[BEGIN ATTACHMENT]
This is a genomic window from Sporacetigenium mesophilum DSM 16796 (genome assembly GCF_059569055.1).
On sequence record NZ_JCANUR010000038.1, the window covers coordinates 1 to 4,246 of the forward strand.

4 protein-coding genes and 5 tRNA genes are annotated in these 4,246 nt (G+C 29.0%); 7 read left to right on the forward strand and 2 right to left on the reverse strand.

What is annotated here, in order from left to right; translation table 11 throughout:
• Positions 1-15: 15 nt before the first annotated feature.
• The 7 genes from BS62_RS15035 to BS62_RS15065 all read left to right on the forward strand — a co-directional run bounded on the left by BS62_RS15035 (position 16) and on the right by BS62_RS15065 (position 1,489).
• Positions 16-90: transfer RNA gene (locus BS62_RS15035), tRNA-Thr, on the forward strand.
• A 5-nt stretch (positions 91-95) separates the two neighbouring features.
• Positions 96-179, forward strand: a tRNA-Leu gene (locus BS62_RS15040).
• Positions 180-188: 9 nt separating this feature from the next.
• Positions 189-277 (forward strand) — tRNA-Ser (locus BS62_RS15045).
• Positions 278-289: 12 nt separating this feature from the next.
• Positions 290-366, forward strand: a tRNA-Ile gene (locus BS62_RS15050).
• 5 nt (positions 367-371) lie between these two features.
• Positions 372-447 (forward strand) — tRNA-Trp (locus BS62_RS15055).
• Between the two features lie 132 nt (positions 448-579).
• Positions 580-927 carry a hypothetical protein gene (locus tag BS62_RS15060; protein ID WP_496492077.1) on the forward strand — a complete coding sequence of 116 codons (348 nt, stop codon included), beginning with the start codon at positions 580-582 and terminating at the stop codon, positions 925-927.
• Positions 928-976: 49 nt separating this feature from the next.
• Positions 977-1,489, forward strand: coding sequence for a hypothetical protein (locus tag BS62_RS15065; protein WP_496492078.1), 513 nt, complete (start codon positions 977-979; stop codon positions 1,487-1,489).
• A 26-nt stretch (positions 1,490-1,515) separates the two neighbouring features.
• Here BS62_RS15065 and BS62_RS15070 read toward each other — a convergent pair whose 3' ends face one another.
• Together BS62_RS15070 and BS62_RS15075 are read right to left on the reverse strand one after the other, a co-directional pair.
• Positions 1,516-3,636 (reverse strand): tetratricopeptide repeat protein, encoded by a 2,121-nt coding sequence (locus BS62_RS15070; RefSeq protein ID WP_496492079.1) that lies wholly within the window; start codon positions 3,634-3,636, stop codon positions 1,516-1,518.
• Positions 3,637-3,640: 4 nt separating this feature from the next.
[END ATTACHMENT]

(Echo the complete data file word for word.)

This is a genomic window from Sporacetigenium mesophilum DSM 16796 (genome assembly GCF_059569055.1).
On sequence record NZ_JCANUR010000038.1, the window covers coordinates 1 to 4,246 of the forward strand.

4 protein-coding genes and 5 tRNA genes are annotated in these 4,246 nt (G+C 29.0%); 7 read left to right on the forward strand and 2 right to left on the reverse strand.

What is annotated here, in order from left to right; translation table 11 throughout:
• Positions 1-15: 15 nt before the first annotated feature.
• The 7 genes from BS62_RS15035 to BS62_RS15065 all read left to right on the forward strand — a co-directional run bounded on the left by BS62_RS15035 (position 16) and on the right by BS62_RS15065 (position 1,489).
• Positions 16-90: transfer RNA gene (locus BS62_RS15035), tRNA-Thr, on the forward strand.
• A 5-nt stretch (positions 91-95) separates the two neighbouring features.
• Positions 96-179, forward strand: a tRNA-Leu gene (locus BS62_RS15040).
• Positions 180-188: 9 nt separating this feature from the next.
• Positions 189-277 (forward strand) — tRNA-Ser (locus BS62_RS15045).
• Positions 278-289: 12 nt separating this feature from the next.
• Positions 290-366, forward strand: a tRNA-Ile gene (locus BS62_RS15050).
• 5 nt (positions 367-371) lie between these two features.
• Positions 372-447 (forward strand) — tRNA-Trp (locus BS62_RS15055).
• Between the two features lie 132 nt (positions 448-579).
• Positions 580-927 carry a hypothetical protein gene (locus tag BS62_RS15060; protein ID WP_496492077.1) on the forward strand — a complete coding sequence of 116 codons (348 nt, stop codon included), beginning with the start codon at positions 580-582 and terminating at the stop codon, positions 925-927.
• Positions 928-976: 49 nt separating this feature from the next.
• Positions 977-1,489, forward strand: coding sequence for a hypothetical protein (locus tag BS62_RS15065; protein WP_496492078.1), 513 nt, complete (start codon positions 977-979; stop codon positions 1,487-1,489).
• A 26-nt stretch (positions 1,490-1,515) separates the two neighbouring features.
• Here BS62_RS15065 and BS62_RS15070 read toward each other — a convergent pair whose 3' ends face one another.
• Together BS62_RS15070 and BS62_RS15075 are read right to left on the reverse strand one after the other, a co-directional pair.
• Positions 1,516-3,636 (reverse strand): tetratricopeptide repeat protein, encoded by a 2,121-nt coding sequence (locus BS62_RS15070; RefSeq protein ID WP_496492079.1) that lies wholly within the window; start codon positions 3,634-3,636, stop codon positions 1,516-1,518.
• Positions 3,637-3,640: 4 nt separating this feature from the next.